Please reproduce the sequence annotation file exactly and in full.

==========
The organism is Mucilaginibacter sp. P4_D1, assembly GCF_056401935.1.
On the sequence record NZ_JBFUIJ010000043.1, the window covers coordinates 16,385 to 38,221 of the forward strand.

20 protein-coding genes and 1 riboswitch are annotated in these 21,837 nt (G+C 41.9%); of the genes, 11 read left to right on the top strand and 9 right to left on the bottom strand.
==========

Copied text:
The organism is Mucilaginibacter sp. P4_D1, assembly GCF_056401935.1.
On the sequence record NZ_JBFUIJ010000043.1, the window covers coordinates 16,385 to 38,221 of the forward strand.

20 protein-coding genes and 1 riboswitch are annotated in these 21,837 nt (G+C 41.9%); of the genes, 11 read left to right on the top strand and 9 right to left on the bottom strand.